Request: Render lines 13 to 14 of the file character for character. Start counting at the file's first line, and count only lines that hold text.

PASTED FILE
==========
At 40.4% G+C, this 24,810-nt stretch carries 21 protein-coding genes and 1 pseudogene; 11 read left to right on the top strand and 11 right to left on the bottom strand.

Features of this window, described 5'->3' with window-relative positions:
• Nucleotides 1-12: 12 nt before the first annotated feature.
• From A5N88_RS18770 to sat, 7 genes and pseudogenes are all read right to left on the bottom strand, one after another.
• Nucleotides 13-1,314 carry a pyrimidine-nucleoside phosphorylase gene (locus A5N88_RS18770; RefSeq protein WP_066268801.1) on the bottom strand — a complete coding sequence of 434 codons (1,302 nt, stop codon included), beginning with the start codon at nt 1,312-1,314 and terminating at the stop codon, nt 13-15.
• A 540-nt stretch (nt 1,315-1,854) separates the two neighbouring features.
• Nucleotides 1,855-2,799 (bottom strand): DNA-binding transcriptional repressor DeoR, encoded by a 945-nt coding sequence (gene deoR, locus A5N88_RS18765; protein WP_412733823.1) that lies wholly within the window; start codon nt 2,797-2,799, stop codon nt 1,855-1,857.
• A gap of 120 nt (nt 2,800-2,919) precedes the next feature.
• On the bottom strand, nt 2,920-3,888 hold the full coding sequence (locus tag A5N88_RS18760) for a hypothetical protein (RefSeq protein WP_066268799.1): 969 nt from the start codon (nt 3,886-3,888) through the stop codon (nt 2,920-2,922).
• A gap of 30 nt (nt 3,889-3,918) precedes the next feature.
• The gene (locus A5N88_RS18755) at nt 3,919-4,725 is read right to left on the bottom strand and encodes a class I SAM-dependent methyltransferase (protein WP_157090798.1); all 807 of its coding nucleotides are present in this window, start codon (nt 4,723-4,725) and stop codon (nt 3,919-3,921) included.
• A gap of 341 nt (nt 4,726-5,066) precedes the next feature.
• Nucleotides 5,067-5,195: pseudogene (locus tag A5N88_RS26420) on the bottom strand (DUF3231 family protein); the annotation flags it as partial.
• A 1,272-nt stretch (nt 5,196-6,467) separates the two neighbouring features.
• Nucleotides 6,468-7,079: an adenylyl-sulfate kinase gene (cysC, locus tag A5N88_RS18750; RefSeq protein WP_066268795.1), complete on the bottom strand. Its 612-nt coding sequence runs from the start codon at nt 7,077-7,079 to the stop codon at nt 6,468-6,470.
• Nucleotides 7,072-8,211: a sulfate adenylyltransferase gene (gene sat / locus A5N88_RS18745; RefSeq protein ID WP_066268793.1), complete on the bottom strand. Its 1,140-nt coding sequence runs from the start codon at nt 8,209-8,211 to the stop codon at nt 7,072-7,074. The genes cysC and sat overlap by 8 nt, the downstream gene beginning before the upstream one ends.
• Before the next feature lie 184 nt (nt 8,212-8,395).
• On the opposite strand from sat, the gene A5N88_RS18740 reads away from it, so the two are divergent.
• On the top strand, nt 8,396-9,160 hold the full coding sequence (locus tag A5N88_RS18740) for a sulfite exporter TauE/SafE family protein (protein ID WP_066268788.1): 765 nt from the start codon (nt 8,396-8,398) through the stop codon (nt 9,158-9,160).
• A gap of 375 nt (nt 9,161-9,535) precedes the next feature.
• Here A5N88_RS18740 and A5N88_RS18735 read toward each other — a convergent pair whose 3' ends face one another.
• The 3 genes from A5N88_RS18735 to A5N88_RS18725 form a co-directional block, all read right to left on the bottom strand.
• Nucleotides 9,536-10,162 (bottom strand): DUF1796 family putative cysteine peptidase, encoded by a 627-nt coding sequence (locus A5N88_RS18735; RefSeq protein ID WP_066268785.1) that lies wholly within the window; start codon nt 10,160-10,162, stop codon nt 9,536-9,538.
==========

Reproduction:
• Nucleotides 5,067-5,195: pseudogene (locus tag A5N88_RS26420) on the bottom strand (DUF3231 family protein); the annotation flags it as partial.
• A 1,272-nt stretch (nt 5,196-6,467) separates the two neighbouring features.